The most prominent IPA alphabet is the SAM phonetic alphabet. For each language, a subset of the IPA characters is chosen so that it covers all relevant phonetic categories for that language, and fits into the US-ASCII code table.
SAMPA has been defined for all major European languages. The SAM phonetic alphabets are described in great detail in an appendix of their own (cf. Appendix B).
For American English, the oldest computer readable phonetic alphabet one is the ARPABET. A more detailed one was KLATTBET, used in the MITALK synthesiser (with a space between each phoneme symbol), see Table A.1.
Symbol Example Symbol Example Symbol Example PP pet TT ten KK core
BB bet DD debt GG gore
KP keen DX butter GP give
TQ at Alan FF fin TH thin
HH hat VV vat DH that
SS sat SH shin CH chin
ZZ zoo ZH azure JJ gin
MM met NN net NG sing
EN button EM keep `em AXP (plosive release)
LL let RR rent WW wet
YY yet EL bottle RX fire
HX the hurrah WH which LX bill AA Bob AX about (schwa) EXR bear
IY beet UW boot AE bat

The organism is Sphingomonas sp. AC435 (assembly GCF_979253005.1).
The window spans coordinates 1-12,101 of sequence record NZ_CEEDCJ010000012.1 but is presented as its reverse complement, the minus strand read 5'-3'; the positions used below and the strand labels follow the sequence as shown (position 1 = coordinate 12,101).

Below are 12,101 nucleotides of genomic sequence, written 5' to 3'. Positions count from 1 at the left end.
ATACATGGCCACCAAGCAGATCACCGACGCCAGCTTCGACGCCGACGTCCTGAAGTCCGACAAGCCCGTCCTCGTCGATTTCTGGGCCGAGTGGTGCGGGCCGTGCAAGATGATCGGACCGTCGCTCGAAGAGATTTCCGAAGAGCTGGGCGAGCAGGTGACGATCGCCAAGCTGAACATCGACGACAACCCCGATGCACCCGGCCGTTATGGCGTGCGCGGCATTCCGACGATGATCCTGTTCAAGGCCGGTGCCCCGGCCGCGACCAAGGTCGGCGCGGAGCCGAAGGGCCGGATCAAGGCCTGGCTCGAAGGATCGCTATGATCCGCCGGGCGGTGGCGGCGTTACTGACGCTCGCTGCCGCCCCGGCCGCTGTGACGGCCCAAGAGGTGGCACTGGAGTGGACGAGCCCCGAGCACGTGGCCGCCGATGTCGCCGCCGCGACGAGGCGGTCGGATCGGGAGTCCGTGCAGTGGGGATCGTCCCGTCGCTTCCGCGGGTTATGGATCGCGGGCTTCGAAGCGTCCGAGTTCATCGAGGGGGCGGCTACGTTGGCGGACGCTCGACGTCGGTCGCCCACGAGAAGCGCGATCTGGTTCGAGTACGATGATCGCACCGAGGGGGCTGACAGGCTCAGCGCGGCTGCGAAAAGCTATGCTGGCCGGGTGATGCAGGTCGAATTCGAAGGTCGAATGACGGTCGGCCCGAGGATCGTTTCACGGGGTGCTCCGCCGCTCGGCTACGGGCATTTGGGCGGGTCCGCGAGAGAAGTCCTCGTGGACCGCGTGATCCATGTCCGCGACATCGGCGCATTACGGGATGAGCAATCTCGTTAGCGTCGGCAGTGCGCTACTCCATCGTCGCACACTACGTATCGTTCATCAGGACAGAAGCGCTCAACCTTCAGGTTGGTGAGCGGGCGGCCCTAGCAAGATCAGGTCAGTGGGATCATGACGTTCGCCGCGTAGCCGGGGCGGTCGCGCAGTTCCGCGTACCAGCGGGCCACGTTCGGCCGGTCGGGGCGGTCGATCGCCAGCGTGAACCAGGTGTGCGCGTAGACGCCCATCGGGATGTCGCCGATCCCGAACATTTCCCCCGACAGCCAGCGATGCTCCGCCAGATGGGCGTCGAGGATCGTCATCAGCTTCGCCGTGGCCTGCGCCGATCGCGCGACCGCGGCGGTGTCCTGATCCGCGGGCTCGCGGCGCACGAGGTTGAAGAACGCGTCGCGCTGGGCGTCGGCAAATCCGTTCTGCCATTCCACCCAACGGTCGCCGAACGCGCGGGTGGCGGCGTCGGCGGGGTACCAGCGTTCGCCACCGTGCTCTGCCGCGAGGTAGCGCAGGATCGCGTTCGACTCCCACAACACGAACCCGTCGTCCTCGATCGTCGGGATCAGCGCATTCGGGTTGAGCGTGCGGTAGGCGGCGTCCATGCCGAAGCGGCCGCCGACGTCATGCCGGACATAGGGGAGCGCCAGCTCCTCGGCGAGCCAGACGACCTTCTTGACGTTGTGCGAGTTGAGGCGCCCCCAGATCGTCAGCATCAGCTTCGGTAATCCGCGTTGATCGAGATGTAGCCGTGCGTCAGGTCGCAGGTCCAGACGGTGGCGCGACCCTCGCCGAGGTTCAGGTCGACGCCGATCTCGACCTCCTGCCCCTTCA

AXR bar EY bait OW boat
UXR poor AH but AY bite
IH bit OXR boar YU beauty
AO bought EH bet IX impunity
OY boy AW bout ER bird
IXR beer UH book Ê ' or 1 primary lexical stress
" or 2 secondary lexical stress
- syllable boundary morpheme boundary
For British English (i.e. RP), the system in use at the CSTR in Edinburgh is the Machine Readable Phonetic Alphabet (MRPA), with a space between each phoneme symbol (see Table A.2).
Symbol Ex. Symbol Ex. Symbol Ex. Symbol Ex. p pet b bet m met l let
t tap d dock n net r right
k cap g gap ng sing w wing
h hang f fit th thick s sat
sh ship ch chip v vote dh the
z zip zh measure jh judge y young i bit e bet a bat o cot
uh cut u look @ around ii beet
aa cart oo bought uu boot @@ bird
ai byte ei make oi boy au cow
ou boat i@ beer e@ bear u@ poor * primary lexical stress secondary lexical stress
. syllable boundary
These coding systems both restrict the alphabet to a subset of the IPA and introduce a new nomenclature for the representation of the phonetic characters.